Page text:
This page describes limitations when using the AWS connector/resources in general but proposes solutions or workarounds.

Limitations

There are known limitations that we are addressing as of today regarding the beta support of AWS resources:

  1. Most if not all responses yield an array of items even if the query specifies only one item
  2. You can only work with EC2 based queries
  3. There are no easy way to filter by tags
  4. We do not support stacks naturally yet, therefore, it is slightly complex to use Prancer with them but scroll down to see temporary solutions

Most if not all responses yield an array of items

Here is an example of what the JSON structure of most if not all AWS resources look like:

{
    "ResponseMetadata": {
        "HTTPHeaders": {
            "content-length": "1042",
            "content-type": "text/xml;charset=UTF-8",
            "date": "Mon, 15 Apr 2019 13:15:27 GMT",
            "server": "AmazonEC2"
        },
        "HTTPStatusCode": 200,
        "RequestId": "e0806089-4215-479c-99b3-87f5a52bb273",
        "RetryAttempts": 0
    },
    "SecurityGroups": [
        {
            "Description": "prancer-tutorial-sg",
            "GroupName": "prancer-tutorial-sg",
            "IpPermissions": [],
            "OwnerId": "667095293603",
            "GroupId": "sg-0125a7610cd1dd391",
            "IpPermissionsEgress": [
                {
                    "IpProtocol": "-1",
                    "IpRanges": [
                        {
                            "CidrIp": "0.0.0.0/0"
                        }
                    ],
                    "Ipv6Ranges": [],
                    "PrefixListIds": [],
                    "UserIdGroupPairs": []
                }
            ],
            "VpcId": "vpc-050b8b70e3593efd2"
        }
    ]
}

As previously stated, you can see a section in this snapshot called ResponseMetadata. This is an artifact of the api that appears for now in beta but should not appear in later versions of the container.

Next you can see an array called SecurityGroups. This portion will change based on the described resource but will always be an array if you use a multi-resource description operation like security_groups. Almost all EC2 describe operations are for collections of resources but other services might have a non collection describe operation.

To access the element, you should use the array operator to return the element. This makes your rules heavier but until we move out of beta for the AWS connector, you will have to do this:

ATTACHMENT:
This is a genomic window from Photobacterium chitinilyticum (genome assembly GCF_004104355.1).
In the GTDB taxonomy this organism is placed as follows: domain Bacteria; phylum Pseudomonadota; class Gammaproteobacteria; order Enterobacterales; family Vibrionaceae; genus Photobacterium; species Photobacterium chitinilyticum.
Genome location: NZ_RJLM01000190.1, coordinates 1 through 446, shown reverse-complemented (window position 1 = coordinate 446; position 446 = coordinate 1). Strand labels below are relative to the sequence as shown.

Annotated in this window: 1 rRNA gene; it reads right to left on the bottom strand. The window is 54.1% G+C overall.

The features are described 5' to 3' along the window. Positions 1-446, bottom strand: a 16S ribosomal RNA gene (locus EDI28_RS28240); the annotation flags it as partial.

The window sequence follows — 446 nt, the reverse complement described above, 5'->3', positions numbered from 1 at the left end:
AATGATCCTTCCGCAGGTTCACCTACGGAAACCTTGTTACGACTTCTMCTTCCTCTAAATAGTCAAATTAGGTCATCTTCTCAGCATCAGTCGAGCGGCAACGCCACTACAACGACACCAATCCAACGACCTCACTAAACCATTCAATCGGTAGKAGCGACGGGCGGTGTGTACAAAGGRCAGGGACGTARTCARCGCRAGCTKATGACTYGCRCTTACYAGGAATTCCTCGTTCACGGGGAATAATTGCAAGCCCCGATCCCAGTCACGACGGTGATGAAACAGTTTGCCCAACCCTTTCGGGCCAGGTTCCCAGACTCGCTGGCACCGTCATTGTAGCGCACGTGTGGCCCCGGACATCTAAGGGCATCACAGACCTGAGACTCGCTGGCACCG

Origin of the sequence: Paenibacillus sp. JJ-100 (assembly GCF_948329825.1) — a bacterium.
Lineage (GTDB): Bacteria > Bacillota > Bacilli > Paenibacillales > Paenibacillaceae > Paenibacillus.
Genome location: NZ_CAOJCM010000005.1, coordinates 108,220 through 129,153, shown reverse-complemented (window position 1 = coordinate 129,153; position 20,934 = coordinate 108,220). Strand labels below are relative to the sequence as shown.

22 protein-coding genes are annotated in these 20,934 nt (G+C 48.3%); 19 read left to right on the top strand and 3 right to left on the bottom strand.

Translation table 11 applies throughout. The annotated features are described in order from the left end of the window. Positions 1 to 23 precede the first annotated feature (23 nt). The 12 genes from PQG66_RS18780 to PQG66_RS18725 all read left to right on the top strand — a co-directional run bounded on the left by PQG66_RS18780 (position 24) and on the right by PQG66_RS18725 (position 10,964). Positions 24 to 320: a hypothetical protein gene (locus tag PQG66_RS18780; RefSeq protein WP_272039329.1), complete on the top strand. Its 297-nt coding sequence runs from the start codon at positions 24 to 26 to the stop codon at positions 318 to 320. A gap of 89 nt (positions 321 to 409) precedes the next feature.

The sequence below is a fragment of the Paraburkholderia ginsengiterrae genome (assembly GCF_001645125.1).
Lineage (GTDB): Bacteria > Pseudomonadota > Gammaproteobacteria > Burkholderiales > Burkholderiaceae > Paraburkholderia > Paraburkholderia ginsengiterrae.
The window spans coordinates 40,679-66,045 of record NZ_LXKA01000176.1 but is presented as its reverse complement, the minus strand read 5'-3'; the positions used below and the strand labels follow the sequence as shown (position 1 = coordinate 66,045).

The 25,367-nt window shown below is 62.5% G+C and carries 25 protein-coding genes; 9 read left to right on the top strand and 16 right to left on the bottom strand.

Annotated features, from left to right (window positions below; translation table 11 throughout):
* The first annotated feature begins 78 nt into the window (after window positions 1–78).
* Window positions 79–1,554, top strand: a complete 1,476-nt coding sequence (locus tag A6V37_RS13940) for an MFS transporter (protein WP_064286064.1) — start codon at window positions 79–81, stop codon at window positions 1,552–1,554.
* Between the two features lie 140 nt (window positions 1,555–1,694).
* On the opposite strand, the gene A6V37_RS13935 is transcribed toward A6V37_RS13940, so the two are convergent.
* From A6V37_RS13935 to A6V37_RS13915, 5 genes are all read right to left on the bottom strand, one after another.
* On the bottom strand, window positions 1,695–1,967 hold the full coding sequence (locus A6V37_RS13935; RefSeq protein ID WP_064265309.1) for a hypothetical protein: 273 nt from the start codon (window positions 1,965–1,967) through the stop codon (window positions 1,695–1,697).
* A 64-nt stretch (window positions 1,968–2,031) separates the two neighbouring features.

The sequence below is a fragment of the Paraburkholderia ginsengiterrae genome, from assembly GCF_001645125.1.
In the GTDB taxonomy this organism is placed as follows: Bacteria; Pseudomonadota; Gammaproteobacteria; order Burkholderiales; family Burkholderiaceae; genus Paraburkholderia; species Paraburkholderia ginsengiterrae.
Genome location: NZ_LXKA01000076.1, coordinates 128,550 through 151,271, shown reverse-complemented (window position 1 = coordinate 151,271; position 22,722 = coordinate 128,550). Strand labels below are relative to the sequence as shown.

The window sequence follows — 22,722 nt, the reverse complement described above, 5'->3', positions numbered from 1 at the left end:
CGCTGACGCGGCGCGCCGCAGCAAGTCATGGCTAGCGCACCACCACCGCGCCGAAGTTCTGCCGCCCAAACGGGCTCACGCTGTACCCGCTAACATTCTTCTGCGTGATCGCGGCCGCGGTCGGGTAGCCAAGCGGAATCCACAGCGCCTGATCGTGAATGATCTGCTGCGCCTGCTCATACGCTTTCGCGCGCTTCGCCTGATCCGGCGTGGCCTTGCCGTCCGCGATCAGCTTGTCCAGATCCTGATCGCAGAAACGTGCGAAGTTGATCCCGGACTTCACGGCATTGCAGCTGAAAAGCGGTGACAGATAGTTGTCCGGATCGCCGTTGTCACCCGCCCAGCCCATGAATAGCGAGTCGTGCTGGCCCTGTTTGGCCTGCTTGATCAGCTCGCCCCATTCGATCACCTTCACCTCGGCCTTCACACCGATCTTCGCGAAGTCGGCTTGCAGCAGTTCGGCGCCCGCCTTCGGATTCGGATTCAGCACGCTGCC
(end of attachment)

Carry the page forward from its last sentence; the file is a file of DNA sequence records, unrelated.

{snapshot-name}.SecurityGroups[0]

You can only work with EC2 based queries

The way node types work in snapshot configuration files for the beta version limits you to using only operations that are on the EC2 service and you can only use describe-xyz operations instead of any operation you want.

We are considering using a different approach that will allow you to use any service and any operation you want.

There are no workarounds for this problem yet.

There are no easy way to filter by tags

A lot of DevOps out there will want to use tags to filter and manage their AWS resources and we are aware of this. The initial AWS connector concept did not take this into account and thus there is no easy way to filter with tags right now.

This doesn't mean you can't use tags in your filters but it will be harder. If you have used AWS cli or api before, you know that most if not all cli/api endpoints support a Filters parameter. This allows you to filter using many different parameters that are not necessarily coded directly as options to the api.

To use tags, you will need to leverage Filters. Here is a simple, one tag example:

"id": {
    "Filters": [
        {
            "Name": "tag:mytag",
            "Values": ["myvalue"]
        }
    ]
}

This pretty much amounts to using the same filtering mechanism used in the AWS api or cli that would look like:

aws ec2 describe-security-groups --filters Name=tag:mytag,Values=myvalue

If you wanted to have more than one tag you just need to add more tag definitions to the Filters array like so:

"id": {
    "Filters": [
        {
            "Name": "tag:mytag",
            "Values": ["myvalue"]
        },
        {
            "Name": "tag:anothertag",
            "Values": ["anothervalue"]
        }
    ]
}

Just remember that all filters are applied at once, all filters must pass for an item to be returned.

Working with stacks in snapshot configuration files

Because the AWS connector is not ready to work with stacks and CloudFormation in a native way, we have to work a little harder to extract CloudFormation resources properly through the use of CloudFormation tags. Thankfully, we have a workaround for tags thus, it isn't much harder to work with CloudFormation resources.

CloudFormation exposes several tags to you when you create a stack. With those tags, you can select the proper resource you want to inspect:

tag What it is used for
aws:cloudformation:stack-name Name of the stack that you are looking for
aws:cloudformation:logical-id Name of the resource in the CloudFormation template

So a simple example would be:

"id": {
    "Filters": [
        {
            "Name": "tag:aws:cloudformation:stack-name",
            "Values": ["tutorial"]
        },
        {
            "Name": "tag:aws:cloudformation:logical-id",
            "Values": ["PrancerTutorialSecGroup"]
        }
    ]
}